“Animal-loving grandmother died from rare infection after her pet dog licked her hand and bacteria spread into her bloodstream.” For me, the first thing I think of when I hear that is Capnocytophaga canimorsus (to which most people respond “Capno-whata cani-whatsis?”).
It’s a tragic but textbook example of what this common dog-associated bacterium rarely can do. In this case, 53-year-old Sheena Kavanagh developed septic shock from C. canimorsus infection, presumably after the bacterium got into her body when she was licked by her dog.
This bacterium is found in the mouth of virtually all dogs, but rarely causes human infections. The right set of circumstances are required: First, the bacterium has to make it past the body’s skin defenses (usually, it’s via a bite but in this case, the victim had a small cut on her hand and the thought is that saliva got into the cut), and then it has to evade the body’s immune system. Classically, the disease is primarily found in individuals who don’t’ have a functioning spleen (an organ that plays a key role in eliminating some microorganisms from the blood), and that was the case here. As is common, the woman’s condition deteriorated very rapidly, and she died before anyone knew what was happening.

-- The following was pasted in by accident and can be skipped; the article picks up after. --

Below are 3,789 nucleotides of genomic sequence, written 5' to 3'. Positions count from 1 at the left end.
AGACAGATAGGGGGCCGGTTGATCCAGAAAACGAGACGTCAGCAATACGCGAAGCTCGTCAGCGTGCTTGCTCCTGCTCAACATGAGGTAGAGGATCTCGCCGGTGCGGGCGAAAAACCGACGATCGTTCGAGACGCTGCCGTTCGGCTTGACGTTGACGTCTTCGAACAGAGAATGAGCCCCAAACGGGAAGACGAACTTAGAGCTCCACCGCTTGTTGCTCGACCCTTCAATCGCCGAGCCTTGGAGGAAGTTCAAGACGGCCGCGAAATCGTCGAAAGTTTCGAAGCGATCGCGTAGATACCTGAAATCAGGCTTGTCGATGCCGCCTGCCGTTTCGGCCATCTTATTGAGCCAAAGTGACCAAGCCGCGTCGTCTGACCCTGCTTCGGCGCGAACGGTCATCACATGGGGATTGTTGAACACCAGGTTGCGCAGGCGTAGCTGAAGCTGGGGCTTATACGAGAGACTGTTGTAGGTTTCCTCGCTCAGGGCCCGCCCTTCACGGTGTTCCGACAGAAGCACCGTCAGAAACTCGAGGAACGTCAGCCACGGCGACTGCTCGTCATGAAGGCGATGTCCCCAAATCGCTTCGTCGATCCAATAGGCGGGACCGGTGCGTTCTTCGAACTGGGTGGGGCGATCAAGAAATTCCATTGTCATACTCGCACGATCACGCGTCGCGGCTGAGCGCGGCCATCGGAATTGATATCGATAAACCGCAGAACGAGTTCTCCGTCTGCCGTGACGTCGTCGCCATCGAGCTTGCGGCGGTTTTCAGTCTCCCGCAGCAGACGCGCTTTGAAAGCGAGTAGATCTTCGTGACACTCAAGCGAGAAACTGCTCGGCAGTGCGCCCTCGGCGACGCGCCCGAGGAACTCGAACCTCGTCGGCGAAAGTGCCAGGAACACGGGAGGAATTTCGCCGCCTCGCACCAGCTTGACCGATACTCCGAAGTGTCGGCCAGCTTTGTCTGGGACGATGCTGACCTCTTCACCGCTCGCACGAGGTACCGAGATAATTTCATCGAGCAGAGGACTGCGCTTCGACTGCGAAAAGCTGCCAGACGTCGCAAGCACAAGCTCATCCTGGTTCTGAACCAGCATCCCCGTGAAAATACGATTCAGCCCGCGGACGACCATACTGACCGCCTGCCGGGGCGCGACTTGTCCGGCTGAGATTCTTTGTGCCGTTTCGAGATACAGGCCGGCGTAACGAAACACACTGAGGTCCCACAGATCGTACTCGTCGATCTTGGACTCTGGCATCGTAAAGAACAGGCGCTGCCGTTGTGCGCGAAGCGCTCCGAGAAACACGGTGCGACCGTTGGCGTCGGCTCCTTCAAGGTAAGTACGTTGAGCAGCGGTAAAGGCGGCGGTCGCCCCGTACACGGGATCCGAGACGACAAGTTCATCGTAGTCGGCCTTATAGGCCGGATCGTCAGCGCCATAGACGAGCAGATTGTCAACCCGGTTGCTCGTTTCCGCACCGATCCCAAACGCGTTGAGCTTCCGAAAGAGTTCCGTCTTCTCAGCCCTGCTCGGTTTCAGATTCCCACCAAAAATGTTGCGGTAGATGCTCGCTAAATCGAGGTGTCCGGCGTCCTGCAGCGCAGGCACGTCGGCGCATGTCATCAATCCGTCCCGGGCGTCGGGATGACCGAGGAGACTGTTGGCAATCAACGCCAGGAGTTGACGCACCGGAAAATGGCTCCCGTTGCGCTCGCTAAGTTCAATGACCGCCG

People shouldn’t fear their dogs and become germaphobes. However, people need to be aware of the risks, know some basic preventive measures and know when they are at increased risk of infection. Too often, people who are at increased risk because they have lost their spleen, have an immunocompromising disorder or have some other problem don’t know anything about this and similar issues. Communication with (and between) physicians and veterinarians about these risks is often rare to non-existent.
People like to talk about "one medicine," but we need to actually practice it more often.
More information about Capnocytophaga can be found on the Worms & Germs Resources – Pets page.